As the biggest, most dominant member of the antbird guild and an "obligate" parasite -- one that cannot find food on its own -- the ocellated antbird monopolizes the leading edge and snaps up the meatiest prey. The bicolored antbird, also an obligate parasite, occupies the side position and takes in the second-order invertebrates. Spotted antbirds content themselves with the dregs at the rear. After all, they're only discretionary parasites and can compensate later with independent foraging.
In the new work, the researchers compared the standard three-part scrimmaging of antbirds seen on the Panamanian mainland with the situation on Barro Colorado Island, where the ocellated antbird recently went extinct. They expected that the bicolored antbirds on the island, as the beta birds of the pecking order and obligate parasites besides, would be the biggest beneficiaries of the loss of competition.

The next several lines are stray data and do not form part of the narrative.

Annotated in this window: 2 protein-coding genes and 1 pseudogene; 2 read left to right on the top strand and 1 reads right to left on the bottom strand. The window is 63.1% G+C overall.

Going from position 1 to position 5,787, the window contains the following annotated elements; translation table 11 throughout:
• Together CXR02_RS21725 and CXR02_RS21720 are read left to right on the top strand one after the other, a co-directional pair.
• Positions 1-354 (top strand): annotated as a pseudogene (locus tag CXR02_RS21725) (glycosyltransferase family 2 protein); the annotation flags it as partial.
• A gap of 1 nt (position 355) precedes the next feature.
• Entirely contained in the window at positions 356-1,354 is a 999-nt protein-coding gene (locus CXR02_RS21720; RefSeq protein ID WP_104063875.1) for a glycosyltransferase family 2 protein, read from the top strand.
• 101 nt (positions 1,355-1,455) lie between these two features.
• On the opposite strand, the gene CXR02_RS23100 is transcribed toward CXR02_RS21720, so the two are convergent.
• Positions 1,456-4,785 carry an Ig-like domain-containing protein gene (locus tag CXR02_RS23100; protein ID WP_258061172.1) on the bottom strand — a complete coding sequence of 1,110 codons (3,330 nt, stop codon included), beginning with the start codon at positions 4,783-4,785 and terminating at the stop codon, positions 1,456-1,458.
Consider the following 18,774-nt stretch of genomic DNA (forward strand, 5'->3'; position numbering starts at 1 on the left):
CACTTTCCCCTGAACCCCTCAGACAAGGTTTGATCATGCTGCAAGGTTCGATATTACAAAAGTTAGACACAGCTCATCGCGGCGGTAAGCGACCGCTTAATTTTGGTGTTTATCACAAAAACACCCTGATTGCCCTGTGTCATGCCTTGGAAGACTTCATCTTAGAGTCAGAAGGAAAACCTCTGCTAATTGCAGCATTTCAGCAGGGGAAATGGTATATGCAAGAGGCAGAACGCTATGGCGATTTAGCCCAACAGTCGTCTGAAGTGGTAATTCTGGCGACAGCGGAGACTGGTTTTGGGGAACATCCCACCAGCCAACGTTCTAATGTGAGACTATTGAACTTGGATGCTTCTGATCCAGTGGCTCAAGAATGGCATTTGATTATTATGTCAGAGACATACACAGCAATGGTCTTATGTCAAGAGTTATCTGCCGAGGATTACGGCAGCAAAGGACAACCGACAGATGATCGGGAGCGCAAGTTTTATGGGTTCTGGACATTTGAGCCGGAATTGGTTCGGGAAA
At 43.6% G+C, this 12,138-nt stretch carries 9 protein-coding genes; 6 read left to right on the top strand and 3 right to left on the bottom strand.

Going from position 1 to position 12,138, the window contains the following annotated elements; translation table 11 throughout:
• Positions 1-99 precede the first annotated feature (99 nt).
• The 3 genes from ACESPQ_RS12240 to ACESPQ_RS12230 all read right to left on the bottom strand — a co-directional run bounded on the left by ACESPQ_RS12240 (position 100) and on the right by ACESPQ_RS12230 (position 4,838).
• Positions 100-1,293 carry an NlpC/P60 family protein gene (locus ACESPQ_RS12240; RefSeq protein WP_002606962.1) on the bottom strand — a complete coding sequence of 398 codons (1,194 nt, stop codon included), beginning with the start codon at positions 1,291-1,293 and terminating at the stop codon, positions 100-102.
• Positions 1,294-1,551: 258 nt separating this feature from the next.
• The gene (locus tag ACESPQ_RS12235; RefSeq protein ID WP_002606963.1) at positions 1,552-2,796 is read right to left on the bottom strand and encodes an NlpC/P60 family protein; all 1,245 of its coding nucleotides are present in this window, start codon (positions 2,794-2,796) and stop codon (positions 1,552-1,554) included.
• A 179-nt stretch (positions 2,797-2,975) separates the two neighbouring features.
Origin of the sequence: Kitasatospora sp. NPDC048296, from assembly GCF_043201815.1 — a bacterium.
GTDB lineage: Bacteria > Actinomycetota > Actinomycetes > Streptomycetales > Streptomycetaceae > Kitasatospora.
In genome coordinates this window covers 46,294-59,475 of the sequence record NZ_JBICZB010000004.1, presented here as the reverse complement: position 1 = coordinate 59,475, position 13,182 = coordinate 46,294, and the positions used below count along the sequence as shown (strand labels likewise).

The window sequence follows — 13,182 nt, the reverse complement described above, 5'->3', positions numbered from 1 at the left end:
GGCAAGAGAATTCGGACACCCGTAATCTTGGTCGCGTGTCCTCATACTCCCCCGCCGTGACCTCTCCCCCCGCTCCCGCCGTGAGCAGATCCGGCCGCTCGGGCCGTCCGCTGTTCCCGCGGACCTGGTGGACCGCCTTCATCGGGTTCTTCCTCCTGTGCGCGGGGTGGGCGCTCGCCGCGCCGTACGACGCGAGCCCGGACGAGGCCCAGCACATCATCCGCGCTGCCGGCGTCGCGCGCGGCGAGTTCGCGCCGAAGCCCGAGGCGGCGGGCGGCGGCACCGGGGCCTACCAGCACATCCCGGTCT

Instead, it seems that the spotted antbirds are the ones making the most of the newly opened niche. For one thing, while the island's population of bicoloreds has stagnated and may even be shrinking, the number of spotted antbirds is on the rise. Moreover, some spotted antbirds on the island are clearly losing interest in maintaining and defending specific territories, as spotted antbirds on the mainland vigorously do.
In tricky field experiments just now under way, Dr. Touchton is using checkered flags and other novelty objects to determine whether antbirds that score low in neophobia -- fear of the new -- are the ones most likely to roam. As she explained, obligate parasites can't be tethered to static real estate. If ants are always on the move, their true moochers must follow. Home, for them, must be where the swarm is.
This article originally appeared in The New York Times.